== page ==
The week in content marketing with strategist Lieu Pham
This week we mourn the late David Bowie and discover that his visionary mind extended far beyond music. YouTube hosts the US presidential candidate debate for the first time, WhatsApp gets a seat in the boardroom and Twitter embarks on a comeback with a suite of changes.
Elsewhere, Amazon moves into the freight market while we take lessons from the rise and demise of social app Peach. And soon, we could be taking Uber-helicopters and getting our own personal robot. The future is here.
David Bowie was undoubtedly ahead of his time musically, but few people would know his creative ideas expanded into the digital world. Bowie set up his own internet service provider, BowieNet, in the late 1990s, a sure sign that he understood the power of the internet well before it became ubiquitous. RIP, Thin White Duke.
Imagine rocking up at your next social engagement via helicopter. Partnering with Airbus, Uber will trial helicopter Ubers at this month’s Sundance Film Festival to evaluate whether this is a viable service offering.
Twitter’s future isn’t looking too bright so it’s trying to turn things around with a bunch of new features – some confirmed, some merely rumoured. Among the more interesting proposals are conversational ads (ad products), polls, celebrity-only Q&As and an increase in the character limit from 140 to a whopping 10,000.
Amazon is setting itself up to play in the $350 billion ocean freight market after the retail giant’s Chinese arm registered in the US to commence freight forwarding operations. The move comes as an attempt to control more of what happens after users purchase from the site, and to take back the profits stolen by expensive shipping partners and external agents.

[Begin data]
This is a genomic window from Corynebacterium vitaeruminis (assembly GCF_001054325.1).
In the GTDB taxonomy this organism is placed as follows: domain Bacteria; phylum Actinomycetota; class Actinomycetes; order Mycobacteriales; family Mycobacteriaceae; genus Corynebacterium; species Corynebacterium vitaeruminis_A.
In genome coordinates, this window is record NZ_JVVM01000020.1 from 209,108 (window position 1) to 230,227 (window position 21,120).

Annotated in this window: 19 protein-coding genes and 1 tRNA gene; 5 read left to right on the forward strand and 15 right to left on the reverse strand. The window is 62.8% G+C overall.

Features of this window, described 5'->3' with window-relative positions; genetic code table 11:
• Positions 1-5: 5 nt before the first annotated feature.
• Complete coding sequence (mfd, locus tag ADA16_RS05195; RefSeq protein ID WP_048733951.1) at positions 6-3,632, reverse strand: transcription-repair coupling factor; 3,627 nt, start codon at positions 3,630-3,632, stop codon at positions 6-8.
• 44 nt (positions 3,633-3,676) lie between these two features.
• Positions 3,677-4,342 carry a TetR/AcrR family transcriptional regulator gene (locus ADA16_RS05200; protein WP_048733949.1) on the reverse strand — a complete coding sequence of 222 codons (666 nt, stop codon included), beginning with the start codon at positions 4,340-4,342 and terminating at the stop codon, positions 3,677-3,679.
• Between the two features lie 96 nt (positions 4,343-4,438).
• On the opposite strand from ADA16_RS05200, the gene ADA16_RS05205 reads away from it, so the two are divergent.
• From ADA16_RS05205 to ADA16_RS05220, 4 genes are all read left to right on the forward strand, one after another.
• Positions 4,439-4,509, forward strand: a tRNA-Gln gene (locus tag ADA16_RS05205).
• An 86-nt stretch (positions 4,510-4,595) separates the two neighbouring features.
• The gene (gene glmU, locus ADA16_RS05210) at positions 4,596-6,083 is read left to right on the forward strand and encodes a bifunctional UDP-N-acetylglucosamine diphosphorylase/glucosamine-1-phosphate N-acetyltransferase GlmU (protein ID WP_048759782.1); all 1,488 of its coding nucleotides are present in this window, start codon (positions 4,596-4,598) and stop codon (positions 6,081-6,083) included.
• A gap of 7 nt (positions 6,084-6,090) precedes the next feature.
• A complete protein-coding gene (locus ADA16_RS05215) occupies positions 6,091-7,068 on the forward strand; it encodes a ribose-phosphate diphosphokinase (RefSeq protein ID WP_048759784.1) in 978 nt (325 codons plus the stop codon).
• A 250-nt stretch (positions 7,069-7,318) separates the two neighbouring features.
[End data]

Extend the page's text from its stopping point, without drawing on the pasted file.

Less than a week ago, a super-cool social app by the name of Peach made its digital debut. Peach’s big feature is ‘magic words’, which enables you to simply type in phrases that generate visuals, like emojis and gifs, to replace text. Within a couple of hours of the launch the app caused a social stir, taking out the top spot on the Apple app charts. Come Sunday night, however, the app plummeted, failing to even feature in the charts. Navneet Alang from New Republic delves into the current social climate to assess the impact of ‘affect’ and the possible reasons behind Peach’s short-lived life.
The internet is awash with short, basic four-liners that providers like to call ‘news stories’, and many people have deemed the concept of complex storytelling to be officially extinct. With shrinking attention spans, the decreasing ability to read in-depth and patience wearing thin, it’s easy to point the finger at technology. Editor of newyorker.com Nicholas Thompson begs to differ. Have a read of his interesting take on how our phones and laptops are actually creating a healthy environment for complex storytelling to flourish.